NGC 31

From Wikipedia, the free encyclopedia
Jump to navigation Jump to search
NGC 31
NGC 0031 2MASS.jpg
2MASS image of NGC 31
Observation data (J2000 epoch)
ConstellationPhoenix
Right ascension00h 10m 38.384s[1]
Declination−56° 59′ 11.41″[1]
Redshift0.03203[2]
Helio radial velocity9447 km/s[2]
Distance454.3 ± 31.9 Mly (139.30 ± 9.77 Mpc)[3]
Apparent magnitude (B)14.58[4]
Characteristics
TypeSB(rs)cd[3]
Other designations
PGC 751[2]

NGC 31 is a spiral galaxy located in the constellation Phoenix. It was discovered on October 28, 1834 by the astronomer John Herschel.[5] Its morphological type is SB(rs)cd, meaning that it is a late-type barred spiral galaxy.[3]

NGC 31 and surrounding galaxies

References[edit]

  1. ^ a b Skrutskie, Michael F.; Cutri, Roc M.; Stiening, Rae; Weinberg, Martin D.; Schneider, Stephen E.; Carpenter, John M.; Beichman, Charles A.; Capps, Richard W.; Chester, Thomas; Elias, Jonathan H.; Huchra, John P.; Liebert, James W.; Lonsdale, Carol J.; Monet, David G.; Price, Stephan; Seitzer, Patrick; Jarrett, Thomas H.; Kirkpatrick, J. Davy; Gizis, John E.; Howard, Elizabeth V.; Evans, Tracey E.; Fowler, John W.; Fullmer, Linda; Hurt, Robert L.; Light, Robert M.; Kopan, Eugene L.; Marsh, Kenneth A.; McCallon, Howard L.; Tam, Robert; Van Dyk, Schuyler D.; Wheelock, Sherry L. (1 February 2006). "The Two Micron All Sky Survey (2MASS)". The Astronomical Journal. 131: 1163–1183. doi:10.1086/498708. ISSN 0004-6256.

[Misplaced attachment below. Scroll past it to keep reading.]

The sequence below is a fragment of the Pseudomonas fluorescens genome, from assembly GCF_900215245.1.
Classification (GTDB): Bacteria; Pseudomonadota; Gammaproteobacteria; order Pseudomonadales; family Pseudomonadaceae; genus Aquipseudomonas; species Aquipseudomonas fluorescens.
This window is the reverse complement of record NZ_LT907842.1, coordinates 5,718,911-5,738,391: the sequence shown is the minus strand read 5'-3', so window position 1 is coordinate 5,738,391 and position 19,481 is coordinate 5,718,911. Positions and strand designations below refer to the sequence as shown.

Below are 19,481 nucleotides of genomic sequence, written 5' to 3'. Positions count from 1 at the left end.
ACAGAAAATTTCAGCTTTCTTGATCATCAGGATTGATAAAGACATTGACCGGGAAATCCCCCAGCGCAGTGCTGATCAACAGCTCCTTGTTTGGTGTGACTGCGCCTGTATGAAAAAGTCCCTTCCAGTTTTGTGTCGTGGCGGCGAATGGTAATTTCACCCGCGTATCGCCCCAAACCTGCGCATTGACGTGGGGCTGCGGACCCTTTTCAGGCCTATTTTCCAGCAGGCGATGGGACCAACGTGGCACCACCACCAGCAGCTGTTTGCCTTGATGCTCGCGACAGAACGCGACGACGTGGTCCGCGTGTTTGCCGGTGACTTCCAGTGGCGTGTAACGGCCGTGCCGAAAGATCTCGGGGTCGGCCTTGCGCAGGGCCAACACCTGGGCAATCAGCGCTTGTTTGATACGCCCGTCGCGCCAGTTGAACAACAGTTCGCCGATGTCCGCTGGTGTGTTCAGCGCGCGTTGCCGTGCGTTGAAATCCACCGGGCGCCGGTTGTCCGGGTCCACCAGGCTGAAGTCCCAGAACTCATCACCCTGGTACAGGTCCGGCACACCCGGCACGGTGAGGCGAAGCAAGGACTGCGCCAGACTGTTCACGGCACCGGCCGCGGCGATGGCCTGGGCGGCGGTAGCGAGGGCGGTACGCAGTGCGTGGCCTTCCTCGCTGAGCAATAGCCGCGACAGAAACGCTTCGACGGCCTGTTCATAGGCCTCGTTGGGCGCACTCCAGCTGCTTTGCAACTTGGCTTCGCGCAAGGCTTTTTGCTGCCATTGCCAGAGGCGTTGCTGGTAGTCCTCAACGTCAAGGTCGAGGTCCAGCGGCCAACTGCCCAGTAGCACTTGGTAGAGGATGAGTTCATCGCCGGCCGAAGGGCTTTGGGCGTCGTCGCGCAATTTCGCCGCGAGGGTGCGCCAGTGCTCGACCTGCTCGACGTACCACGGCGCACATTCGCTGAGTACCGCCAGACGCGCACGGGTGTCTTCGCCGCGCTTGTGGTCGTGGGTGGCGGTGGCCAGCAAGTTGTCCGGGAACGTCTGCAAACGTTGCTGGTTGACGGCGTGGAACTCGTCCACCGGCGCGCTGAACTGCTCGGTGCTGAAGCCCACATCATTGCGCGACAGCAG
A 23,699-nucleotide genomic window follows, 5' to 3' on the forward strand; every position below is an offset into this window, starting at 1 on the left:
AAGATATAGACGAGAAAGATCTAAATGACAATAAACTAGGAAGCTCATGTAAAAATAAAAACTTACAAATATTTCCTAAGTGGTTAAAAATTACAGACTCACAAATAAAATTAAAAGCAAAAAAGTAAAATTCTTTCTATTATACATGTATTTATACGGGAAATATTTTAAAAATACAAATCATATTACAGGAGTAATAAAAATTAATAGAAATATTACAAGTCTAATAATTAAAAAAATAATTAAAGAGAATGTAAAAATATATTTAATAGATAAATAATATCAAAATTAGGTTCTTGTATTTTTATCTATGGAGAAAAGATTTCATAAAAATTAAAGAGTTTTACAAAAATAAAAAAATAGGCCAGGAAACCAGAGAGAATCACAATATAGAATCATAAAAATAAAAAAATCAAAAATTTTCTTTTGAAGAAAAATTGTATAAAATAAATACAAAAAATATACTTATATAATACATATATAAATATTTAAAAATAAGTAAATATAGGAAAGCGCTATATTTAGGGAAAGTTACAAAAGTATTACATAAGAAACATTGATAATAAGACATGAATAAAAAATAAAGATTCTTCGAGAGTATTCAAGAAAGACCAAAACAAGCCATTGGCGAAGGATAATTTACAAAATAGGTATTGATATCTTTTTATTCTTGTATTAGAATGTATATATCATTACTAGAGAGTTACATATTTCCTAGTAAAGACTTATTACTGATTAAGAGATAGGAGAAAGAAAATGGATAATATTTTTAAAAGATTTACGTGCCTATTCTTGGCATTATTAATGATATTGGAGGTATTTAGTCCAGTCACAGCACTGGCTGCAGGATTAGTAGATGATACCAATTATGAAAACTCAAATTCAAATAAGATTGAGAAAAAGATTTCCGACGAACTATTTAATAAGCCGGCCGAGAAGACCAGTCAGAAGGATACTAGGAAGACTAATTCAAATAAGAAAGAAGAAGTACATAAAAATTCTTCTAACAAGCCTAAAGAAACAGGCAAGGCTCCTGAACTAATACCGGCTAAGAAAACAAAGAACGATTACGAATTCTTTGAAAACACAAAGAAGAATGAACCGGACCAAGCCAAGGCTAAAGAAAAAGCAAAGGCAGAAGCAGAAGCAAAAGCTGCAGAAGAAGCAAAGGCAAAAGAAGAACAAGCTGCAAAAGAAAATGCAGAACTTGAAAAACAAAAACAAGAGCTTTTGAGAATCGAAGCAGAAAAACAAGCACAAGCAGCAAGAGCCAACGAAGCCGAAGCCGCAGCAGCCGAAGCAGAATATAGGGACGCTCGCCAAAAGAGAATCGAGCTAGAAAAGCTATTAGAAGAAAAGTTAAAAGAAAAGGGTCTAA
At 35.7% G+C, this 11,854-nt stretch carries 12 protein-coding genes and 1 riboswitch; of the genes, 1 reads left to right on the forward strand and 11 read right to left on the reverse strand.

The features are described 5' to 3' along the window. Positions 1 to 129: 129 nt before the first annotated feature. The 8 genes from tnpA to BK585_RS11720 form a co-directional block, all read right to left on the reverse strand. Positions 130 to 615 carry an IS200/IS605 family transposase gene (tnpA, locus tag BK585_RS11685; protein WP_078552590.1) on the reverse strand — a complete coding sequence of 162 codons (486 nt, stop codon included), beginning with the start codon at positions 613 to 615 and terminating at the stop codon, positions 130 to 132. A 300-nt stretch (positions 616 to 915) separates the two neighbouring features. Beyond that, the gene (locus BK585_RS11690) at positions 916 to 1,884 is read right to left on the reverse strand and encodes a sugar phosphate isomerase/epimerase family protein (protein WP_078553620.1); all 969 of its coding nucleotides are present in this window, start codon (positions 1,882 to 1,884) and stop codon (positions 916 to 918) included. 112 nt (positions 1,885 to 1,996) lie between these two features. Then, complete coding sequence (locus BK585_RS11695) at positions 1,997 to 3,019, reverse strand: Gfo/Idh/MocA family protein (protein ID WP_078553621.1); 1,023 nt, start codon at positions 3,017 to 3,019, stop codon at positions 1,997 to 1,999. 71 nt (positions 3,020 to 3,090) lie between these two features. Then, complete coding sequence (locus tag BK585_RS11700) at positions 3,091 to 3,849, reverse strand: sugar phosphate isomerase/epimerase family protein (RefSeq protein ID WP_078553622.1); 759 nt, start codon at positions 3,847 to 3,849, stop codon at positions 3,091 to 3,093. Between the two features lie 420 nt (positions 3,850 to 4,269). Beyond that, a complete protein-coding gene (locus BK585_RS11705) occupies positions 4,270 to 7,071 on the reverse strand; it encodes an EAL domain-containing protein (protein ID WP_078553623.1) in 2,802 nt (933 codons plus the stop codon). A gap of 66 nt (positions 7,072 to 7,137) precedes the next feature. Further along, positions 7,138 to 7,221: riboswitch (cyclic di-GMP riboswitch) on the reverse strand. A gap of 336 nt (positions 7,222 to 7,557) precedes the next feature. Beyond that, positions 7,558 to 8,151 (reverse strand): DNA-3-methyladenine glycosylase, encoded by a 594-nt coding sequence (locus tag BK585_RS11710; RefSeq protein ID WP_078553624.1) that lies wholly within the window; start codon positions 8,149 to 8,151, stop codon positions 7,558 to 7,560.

2. ^ a b c "NGC 31". SIMBAD. Centre de données astronomiques de Strasbourg. Retrieved 2021-02-09.
  3. ^ a b c "Results for object NGC 0031 (NGC 31)". NASA/IPAC Extragalactic Database. California Institute of Technology. Retrieved 2021-02-09.
  4. ^ "Search specification: NGC 31". HyperLeda. Université Claude Bernard Lyon 1. Retrieved 2021-02-09.
  5. ^ Seligman, Courtney. "New General Catalogue objects: NGC 1 - 49". cseligman.com. Retrieved 2021-02-09.

External links[edit]